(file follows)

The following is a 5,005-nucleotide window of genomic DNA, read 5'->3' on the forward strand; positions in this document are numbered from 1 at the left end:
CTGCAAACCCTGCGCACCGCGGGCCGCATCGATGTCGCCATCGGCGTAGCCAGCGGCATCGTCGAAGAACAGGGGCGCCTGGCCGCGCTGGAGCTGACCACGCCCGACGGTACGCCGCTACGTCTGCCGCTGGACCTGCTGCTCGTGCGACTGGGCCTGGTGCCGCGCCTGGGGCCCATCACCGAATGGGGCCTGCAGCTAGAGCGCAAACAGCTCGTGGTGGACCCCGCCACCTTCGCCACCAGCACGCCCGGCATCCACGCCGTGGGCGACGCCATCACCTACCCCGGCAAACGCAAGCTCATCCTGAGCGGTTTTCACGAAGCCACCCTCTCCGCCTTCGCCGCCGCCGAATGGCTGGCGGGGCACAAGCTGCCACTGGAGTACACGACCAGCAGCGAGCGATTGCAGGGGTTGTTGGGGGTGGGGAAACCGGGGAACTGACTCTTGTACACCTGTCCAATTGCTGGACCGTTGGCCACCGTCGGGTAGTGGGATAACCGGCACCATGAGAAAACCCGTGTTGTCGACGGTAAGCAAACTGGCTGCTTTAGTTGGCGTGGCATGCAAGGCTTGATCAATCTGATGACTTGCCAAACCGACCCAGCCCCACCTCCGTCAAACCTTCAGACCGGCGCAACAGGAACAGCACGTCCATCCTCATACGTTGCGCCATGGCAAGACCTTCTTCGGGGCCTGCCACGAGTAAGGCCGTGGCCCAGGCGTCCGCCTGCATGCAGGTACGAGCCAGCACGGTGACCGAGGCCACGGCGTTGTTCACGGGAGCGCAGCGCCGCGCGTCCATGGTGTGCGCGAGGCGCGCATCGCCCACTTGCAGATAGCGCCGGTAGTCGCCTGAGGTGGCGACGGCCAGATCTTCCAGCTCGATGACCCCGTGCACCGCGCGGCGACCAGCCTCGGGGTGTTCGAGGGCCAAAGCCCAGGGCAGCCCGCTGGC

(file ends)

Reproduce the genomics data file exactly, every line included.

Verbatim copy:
The following is a 5,005-nucleotide window of genomic DNA, read 5'->3' on the forward strand; positions in this document are numbered from 1 at the left end:
CTGCAAACCCTGCGCACCGCGGGCCGCATCGATGTCGCCATCGGCGTAGCCAGCGGCATCGTCGAAGAACAGGGGCGCCTGGCCGCGCTGGAGCTGACCACGCCCGACGGTACGCCGCTACGTCTGCCGCTGGACCTGCTGCTCGTGCGACTGGGCCTGGTGCCGCGCCTGGGGCCCATCACCGAATGGGGCCTGCAGCTAGAGCGCAAACAGCTCGTGGTGGACCCCGCCACCTTCGCCACCAGCACGCCCGGCATCCACGCCGTGGGCGACGCCATCACCTACCCCGGCAAACGCAAGCTCATCCTGAGCGGTTTTCACGAAGCCACCCTCTCCGCCTTCGCCGCCGCCGAATGGCTGGCGGGGCACAAGCTGCCACTGGAGTACACGACCAGCAGCGAGCGATTGCAGGGGTTGTTGGGGGTGGGGAAACCGGGGAACTGACTCTTGTACACCTGTCCAATTGCTGGACCGTTGGCCACCGTCGGGTAGTGGGATAACCGGCACCATGAGAAAACCCGTGTTGTCGACGGTAAGCAAACTGGCTGCTTTAGTTGGCGTGGCATGCAAGGCTTGATCAATCTGATGACTTGCCAAACCGACCCAGCCCCACCTCCGTCAAACCTTCAGACCGGCGCAACAGGAACAGCACGTCCATCCTCATACGTTGCGCCATGGCAAGACCTTCTTCGGGGCCTGCCACGAGTAAGGCCGTGGCCCAGGCGTCCGCCTGCATGCAGGTACGAGCCAGCACGGTGACCGAGGCCACGGCGTTGTTCACGGGAGCGCAGCGCCGCGCGTCCATGGTGTGCGCGAGGCGCGCATCGCCCACTTGCAGATAGCGCCGGTAGTCGCCTGAGGTGGCGACGGCCAGATCTTCCAGCTCGATGACCCCGTGCACCGCGCGGCGACCAGCCTCGGGGTGTTCGAGGGCCAAAGCCCAGGGCAGCCCGCTGGC